O come, O come Emmanuel
And ransom captive Israel
That mourns in lonely exile here
Until the Son of God appear
Sometimes I wonder what I’m doing at seminary. I sit in class day after day, learning Hebrew verb patterns and inductive Bible study techniques, and I begin to think that I could be doing a lot more with my time. I know this time spent on my education will pay off in the future, but sometimes I just get impatient. For now I just have to be excited about the little things, like I was a few weeks ago when I looked at the word ‘Emmanuel’ and realized that it really does mean ‘God with us.’ I broke the word apart (em-anu-El), and I saw with-us-God. Now, I know this isn’t an important Biblical discovery or anything like that, but it sure felt good to see my Hebrew being put to use outside of class. Plus I think it’s pretty cool to know that our English Bibles really mean what they say they mean.
As Christmas has come closer and closer, I’ve found myself reflecting more and more on that word, breaking it apart in my head, and marveling at the truth contained in that name: God-with-us. God’s presence with us is what we are celebrating during this Christmas season. My mind keeps going back to stories in the Old Testament where the promised presence of God was what kept them going and helped them to put their faith in him. God’s people have been longing for his close presence from the beginning. I see this in Exodus 3 as Moses struggles with his fears of confronting Pharaoh and leading Israel. Moses asks who he is to be given such a great task, but God responds that he will be with Moses (3:12). God’s presence alone is enough to give Moses faith to accept the task. I see this again in Numbers 14, when only Caleb and Joshua stand strong as all Israel rebels around them. Caleb and Joshua cry out for the people to neither fear nor rebel, and their reasoning is that God is with them. They believe that they don’t need to fear the mighty nations of Canaan because God will go with them, fight with them, be with them day and night. The presence of God in their midst gives them insane confidence while everyone around them cries in fear. God reassures Joshua of his presence with him again in Joshua 1:5, saying, “Just as I was with Moses, I will be with you. I will not leave you nor forsake you.” The only reason the exodus and the conquest happened was because God was with Israel.
This longing for God to be with Israel remains strong throughout the rest of the OT. We read about the glory of God coming down and dwelling in their midst in both the tabernacle and the temple (Exodus 40:34; 1 Kings 8:10-11). God was with his people in their place of worship, but he still was separated from them because of his holiness and their sinfulness. Yet his presence continued to inspire hope in his people, as in the classic Psalm 23, “Even though I walk through the valley of the shadow of death, I will fear no evil, for you are with me, your rod and your staff, they comfort me.” The righteous in Israel continued to hope for God to be with them, but eventually the rebelliousness and sinfulness of Israel was too much, and while Ezekiel was in captivity in Israel, he saw a vision of the glory of the LORD departing the temple and leaving Israel. I think this is one of the darkest, saddest scenes of the whole OT, because even though Israel would return from exile and rebuild the temple, we have no record of the glory of the LORD returning to their midst. Israel waited for God to be with them again, to be their Emmanuel as in the old days, and the Christmas hymn O Come, O Come Emmanuel must reflect their prayers. It must have seemed awfully lonely to them in exile. Even when they returned from exile, they still missed the presence of God; they still were in an exile of sorts. And so when the Son of God did come to be with them, it was time to rejoice.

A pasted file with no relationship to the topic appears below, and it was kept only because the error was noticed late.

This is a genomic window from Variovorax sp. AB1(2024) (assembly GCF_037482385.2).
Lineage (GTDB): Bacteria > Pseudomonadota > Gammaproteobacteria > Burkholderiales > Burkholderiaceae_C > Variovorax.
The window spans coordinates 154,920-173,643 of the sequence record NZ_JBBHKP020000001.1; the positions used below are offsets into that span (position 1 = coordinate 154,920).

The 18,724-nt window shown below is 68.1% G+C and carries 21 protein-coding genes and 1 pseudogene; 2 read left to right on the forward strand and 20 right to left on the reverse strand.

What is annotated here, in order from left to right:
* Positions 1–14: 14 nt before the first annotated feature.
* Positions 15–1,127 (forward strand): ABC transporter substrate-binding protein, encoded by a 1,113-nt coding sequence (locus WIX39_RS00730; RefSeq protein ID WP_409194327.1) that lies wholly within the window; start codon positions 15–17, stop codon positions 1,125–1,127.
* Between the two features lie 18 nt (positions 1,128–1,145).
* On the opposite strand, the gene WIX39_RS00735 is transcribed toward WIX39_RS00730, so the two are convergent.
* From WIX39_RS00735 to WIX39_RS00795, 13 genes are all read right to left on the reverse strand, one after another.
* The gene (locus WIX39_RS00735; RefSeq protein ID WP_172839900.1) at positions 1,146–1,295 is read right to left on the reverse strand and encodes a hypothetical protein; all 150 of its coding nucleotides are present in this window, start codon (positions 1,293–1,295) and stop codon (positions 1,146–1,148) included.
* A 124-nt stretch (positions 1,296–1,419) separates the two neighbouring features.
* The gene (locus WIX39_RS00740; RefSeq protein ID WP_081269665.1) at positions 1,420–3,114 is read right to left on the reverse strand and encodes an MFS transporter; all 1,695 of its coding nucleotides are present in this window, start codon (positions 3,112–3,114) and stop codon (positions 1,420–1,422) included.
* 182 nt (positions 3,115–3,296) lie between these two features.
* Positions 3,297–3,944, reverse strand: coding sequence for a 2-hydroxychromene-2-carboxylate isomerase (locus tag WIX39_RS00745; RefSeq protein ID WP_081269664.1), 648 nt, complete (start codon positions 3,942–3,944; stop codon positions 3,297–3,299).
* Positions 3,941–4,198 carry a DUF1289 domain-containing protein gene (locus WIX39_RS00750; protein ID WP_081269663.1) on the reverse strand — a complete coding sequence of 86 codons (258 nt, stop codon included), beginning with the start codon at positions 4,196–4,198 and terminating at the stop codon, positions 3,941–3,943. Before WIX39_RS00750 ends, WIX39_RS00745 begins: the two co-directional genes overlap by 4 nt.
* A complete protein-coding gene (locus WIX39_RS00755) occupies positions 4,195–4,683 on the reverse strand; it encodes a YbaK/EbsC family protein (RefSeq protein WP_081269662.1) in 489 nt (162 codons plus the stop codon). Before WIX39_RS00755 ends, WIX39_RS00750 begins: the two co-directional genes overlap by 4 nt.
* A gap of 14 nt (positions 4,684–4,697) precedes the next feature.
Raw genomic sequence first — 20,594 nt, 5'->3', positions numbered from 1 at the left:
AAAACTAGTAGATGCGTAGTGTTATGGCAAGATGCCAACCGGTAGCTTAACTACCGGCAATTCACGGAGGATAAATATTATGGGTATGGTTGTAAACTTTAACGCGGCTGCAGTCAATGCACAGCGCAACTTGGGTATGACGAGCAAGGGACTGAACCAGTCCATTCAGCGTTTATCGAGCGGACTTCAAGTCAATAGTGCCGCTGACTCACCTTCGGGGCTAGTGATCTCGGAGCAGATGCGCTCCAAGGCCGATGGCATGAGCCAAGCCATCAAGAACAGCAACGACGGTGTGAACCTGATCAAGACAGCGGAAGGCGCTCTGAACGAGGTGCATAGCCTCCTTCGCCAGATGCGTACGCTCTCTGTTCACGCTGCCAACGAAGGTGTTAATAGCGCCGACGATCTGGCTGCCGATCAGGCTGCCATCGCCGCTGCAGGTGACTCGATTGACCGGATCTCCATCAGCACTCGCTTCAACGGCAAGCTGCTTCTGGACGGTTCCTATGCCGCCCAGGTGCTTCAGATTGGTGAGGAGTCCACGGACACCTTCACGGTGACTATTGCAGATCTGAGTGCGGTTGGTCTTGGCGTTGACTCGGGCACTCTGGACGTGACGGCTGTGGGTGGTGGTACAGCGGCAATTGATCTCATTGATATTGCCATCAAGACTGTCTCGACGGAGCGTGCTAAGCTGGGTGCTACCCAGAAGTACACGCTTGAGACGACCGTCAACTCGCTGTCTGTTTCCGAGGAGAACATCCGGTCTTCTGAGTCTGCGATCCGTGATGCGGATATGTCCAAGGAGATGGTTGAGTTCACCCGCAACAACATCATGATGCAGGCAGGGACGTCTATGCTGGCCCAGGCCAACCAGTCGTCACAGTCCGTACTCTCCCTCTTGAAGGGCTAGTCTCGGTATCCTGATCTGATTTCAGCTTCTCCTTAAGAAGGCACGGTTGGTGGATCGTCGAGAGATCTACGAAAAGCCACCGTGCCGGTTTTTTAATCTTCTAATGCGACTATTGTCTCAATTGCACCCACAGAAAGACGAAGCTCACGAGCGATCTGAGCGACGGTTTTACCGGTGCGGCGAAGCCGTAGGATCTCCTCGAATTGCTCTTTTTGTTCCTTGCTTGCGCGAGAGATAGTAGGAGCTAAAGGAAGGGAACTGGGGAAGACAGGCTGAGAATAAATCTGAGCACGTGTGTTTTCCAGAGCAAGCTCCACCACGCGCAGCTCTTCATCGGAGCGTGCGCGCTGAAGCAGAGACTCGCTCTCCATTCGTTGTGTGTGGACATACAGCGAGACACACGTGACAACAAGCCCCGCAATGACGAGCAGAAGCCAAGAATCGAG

I don’t think it is any coincidence that the New Testament opens with the prophecy from Isaiah about a virgin who would give birth to a child named Emmanuel. This is what Israel had been waiting for, what all humanity had been waiting for without really knowing it. That angel wasn’t joking when he told Joseph that Jesus would be worthy of the name Emmanuel. The sad thing is that most people missed it. He didn’t come down in a cloud of glory as before. He came so humbly and quietly that they didn’t realize it when God walked with them in the streets, sat among them in the synagogues, taught them on the sides of mountains, or ate with them at Passover. And yet, more than ever before, God was with us. That is what we celebrate this week. The God who created us was born like us, grew up like us, ate like us, and died for us. His presence was the hope of generations, and it is our reality.
The Gospel of Matthew ends with the great commission to preach, baptize, and make disciples. Jesus calls his disciples to a great task, much like God once called Moses. Jesus follows this with one more promise, “And surely I will be with you always, to the very end of the age.” Just like before, the motivation to do the great task lies in God’s presence with us. The new age and the new covenant opens with another call to lead people out of oppression and slavery, but this time he is calling all people and offering freedom to all people. Jesus is no longer with us in person, but we have his Spirit, his promise, and the hope that he will return to be with us once more. I continue to be amazed that we have a God who wants to be with us, to be an Emmanuel. Take that hope this Christmas and live with faith like Caleb and Joshua that God is with us. Don’t forget that our God is Emmanuel all year long, and rejoice that he is in our lives.
Rejoice! Rejoice! Emmanuel
Shall come to thee, Oh Israel!